Russia’s War and Economic Isolation: Long-Term Consequences of a New “Iron Curtain” for Europe

The key to coping with the looming energy crisis is political in nature. This key is the  plan, unveiled by the European Commission on May 18 and awaiting approval by the European Council later this June.

If approved, it will give the EU a tangible prospect of ending its reliance on Russian fossil fuels by 2027; if not, it will signal widening gaps among EU members that could be utilized by the Kremlin and the populist forces in Europe.

A more concrete answer to the question “how can Europe survive without Russian energy” comes down to factoring in key variables that will determine EU’s energy outlook:

  • curtailing fossil fuels consumption;
  • enhancing energy efficiency;
  • increasing the share of renewables;
  • diversifying external energy resources;
  • improving intra-EU infrastructure;

+ temporary measures:

  • replacing gas with coal for electricity generation;
  • delaying the closure of nuclear power plants.

This strategy of “putting eggs in different baskets” is what might work for the EU. Numbers also suggest that REPowerEU plan targets are deliverable. Reaching a 45% share of renewable energy sources (RES) by 2030 up from the previous one of 40% should not be an Augean task, considering that the EU exceeded its 20% target in 2020 (21.3%).

The trick, however, is in climate neutrality. Under the European Climate Law of 2021, the goal was set to reduce GHG emissions by 55% by 2030. Statistics say that to do it the EU will have to double its current wind annual installation rate. If Russian gas is eliminated as a major transitional energy source, the required pace of installation will probably have to be even higher. In turn, this will require substantial investments. Last year, however, venture capitalists contributed $11.9 billion in RES as against $30.1 billion in blockchain; just 4% of venture capitalists’ money went into energy start-ups. Prompting the investors to “get real” should therefore be the task, since achieving net zero by 2050 requires $3.8 trillion into wind and solar projects as well as $1.5 trillion into green hydrogen (by comparison, REPowerEU provides for  just $210 billion for 2022–2027).

Another dimension is replacing Russian gas with other pipeline flows and LNG. At first glance, the outlook is bright: in 2021, Russia exported around 1,670 TWh (155 billion cubic meters) of gas to the EU; meanwhile, the unused capacity for the EU from other pipeline and LNG sources stood at around 1,800 TWh. However, this spare capacity cannot be fully used due to a number of hurdles. This gives the key role to the US. If the current supply of American LNG continues, Europe could receive an additional 63 bcm by the end of the year. But approaching this result will require an energy diplomacy effort to re-route US supplies from other buyers to the EU. Doing the same with another major supplier – Qatar – is not likely due to its long-term contracts with Asian buyers. This direction thus represents only part of the solution and could lead to bidding wars between Europe and other LNG destinations (like India, Pakistan and Bangladesh). Besides, a prospect of one more “war” is looming on the horizon as the EU will have to mend ties with Algeria, which has reneged on the promise to expand the capacity of the Medgaz pipeline (from 8 to 10 bcm) after a row with Spain over Western Sahara.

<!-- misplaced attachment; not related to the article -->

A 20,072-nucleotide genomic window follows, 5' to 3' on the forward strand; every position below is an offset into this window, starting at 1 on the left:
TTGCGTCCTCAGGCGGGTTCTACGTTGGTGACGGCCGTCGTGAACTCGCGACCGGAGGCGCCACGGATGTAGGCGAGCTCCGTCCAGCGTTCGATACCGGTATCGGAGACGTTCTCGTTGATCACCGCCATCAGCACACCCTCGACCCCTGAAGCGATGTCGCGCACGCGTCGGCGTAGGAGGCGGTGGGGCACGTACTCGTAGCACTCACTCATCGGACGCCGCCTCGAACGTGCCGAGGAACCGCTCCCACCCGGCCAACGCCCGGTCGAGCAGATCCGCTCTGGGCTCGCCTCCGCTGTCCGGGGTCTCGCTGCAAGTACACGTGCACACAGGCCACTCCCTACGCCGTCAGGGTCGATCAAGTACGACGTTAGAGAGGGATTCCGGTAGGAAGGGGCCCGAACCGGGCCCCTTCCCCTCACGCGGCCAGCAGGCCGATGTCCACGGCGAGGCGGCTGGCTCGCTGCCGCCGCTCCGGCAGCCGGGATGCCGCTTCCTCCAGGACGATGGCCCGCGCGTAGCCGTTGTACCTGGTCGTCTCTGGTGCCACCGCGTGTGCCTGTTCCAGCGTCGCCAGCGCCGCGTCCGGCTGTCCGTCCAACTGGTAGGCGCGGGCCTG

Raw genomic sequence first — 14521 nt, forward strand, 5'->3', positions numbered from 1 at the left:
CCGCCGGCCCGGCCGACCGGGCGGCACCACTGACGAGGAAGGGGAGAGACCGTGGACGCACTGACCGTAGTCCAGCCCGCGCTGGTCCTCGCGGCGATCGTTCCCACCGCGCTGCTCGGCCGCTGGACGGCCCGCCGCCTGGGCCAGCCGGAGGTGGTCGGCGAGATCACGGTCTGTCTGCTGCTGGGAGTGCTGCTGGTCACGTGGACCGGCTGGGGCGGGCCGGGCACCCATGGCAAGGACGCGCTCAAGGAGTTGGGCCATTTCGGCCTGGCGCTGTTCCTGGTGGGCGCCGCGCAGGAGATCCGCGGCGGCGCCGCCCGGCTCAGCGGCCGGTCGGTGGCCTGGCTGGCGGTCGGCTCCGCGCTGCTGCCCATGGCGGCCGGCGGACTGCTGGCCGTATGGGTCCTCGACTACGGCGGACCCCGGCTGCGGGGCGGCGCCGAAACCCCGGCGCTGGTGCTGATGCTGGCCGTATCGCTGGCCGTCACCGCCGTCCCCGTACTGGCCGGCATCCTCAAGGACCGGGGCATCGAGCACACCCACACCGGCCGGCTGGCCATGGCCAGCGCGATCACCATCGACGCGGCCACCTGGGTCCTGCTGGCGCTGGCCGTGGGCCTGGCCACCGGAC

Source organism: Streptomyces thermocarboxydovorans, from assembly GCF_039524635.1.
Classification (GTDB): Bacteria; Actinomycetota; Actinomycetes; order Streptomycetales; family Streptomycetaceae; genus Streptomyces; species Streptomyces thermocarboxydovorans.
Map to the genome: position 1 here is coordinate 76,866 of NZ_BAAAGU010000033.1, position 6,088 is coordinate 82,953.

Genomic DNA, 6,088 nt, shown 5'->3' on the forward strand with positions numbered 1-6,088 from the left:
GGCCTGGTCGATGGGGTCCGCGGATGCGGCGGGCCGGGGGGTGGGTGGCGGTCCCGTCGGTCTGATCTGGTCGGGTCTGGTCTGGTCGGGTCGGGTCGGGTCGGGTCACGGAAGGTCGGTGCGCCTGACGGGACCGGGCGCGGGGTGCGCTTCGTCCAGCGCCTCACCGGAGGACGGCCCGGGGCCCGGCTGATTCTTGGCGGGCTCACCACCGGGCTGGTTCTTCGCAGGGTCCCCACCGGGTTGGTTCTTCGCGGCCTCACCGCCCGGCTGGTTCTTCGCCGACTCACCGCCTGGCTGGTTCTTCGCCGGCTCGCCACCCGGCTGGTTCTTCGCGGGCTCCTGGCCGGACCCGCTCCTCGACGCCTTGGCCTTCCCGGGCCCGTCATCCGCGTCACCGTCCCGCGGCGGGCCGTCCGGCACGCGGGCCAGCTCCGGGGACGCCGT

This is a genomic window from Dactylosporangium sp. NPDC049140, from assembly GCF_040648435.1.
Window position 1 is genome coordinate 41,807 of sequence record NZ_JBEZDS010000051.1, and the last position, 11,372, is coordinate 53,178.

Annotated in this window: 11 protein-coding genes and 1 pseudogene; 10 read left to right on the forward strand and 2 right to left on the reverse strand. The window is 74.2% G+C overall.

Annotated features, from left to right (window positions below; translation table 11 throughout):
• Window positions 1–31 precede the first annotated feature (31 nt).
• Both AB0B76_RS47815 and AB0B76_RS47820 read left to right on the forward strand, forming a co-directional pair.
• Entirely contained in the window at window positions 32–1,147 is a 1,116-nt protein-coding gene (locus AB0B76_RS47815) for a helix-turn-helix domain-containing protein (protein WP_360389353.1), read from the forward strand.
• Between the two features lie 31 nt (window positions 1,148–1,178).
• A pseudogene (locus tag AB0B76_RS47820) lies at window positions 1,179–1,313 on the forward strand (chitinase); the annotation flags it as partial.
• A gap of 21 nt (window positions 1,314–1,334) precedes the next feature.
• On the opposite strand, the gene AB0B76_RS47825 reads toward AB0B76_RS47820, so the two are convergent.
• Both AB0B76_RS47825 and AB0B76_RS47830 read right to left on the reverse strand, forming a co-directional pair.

Finally, the EU faces a lack of infrastructure to transport gas from its northwestern areas to Central and Eastern Europe as well as different infrastructures for L-gas and H-gas. In this respect, attention should be paid to the possibility of expanding the Trans-Adriatic Pipeline to 20 bcm by adding pump stations and the statements of Azerbaijan on producing more offshore gas. In another prominent move, Bulgaria and Greece have announced joint LNG purchases for Southeast Europe, clear seeking to enhance their future bargaining position inside the EU. Further to the south, EU diplomacy has already set its sights on developing energy cooperation with Israel, whose gas could be imported to Egypt via a pipeline and then shipped to Europe. But new deposits of gas there are yet to be discovered and developed to offset imports from Russia.

In conclusion, none of the aforementioned variables can be a quick panacea; rather, a cumulative effect of their combination, albeit still costly, will bear fruit in the long-term.

The Chinese factor is also going to make itself felt in terms of the EU’s green transition. The PRC accounts for 67% of global photovoltaic modules supply, needed for capturing renewable energy. What is more, around 80% of components for wind turbines and 97% of silicon wafers for solar panels are of Chinese origin, not to mention 45% of the world’s polysilicon that is produced in Xinjiang and 70% of the lithium-ion batteries. Aware of this dependence, Ursula von der Leyen addressed the International Solar Alliance during her recent visit to India, which is now trying to position itself as an alternative to China and ramping up renewable production. Nonetheless, EU-PRC relations are far less likely to turn into a Russia-like confrontation. Beijing needs European expertise to integrate power system planning and power market development, as confirmed by the establishment of the EU-China Energy Cooperation Platform (ECECP) in 2019. In trying to adapt to new circumstances, the European Union is likely to take this incipient partnership further.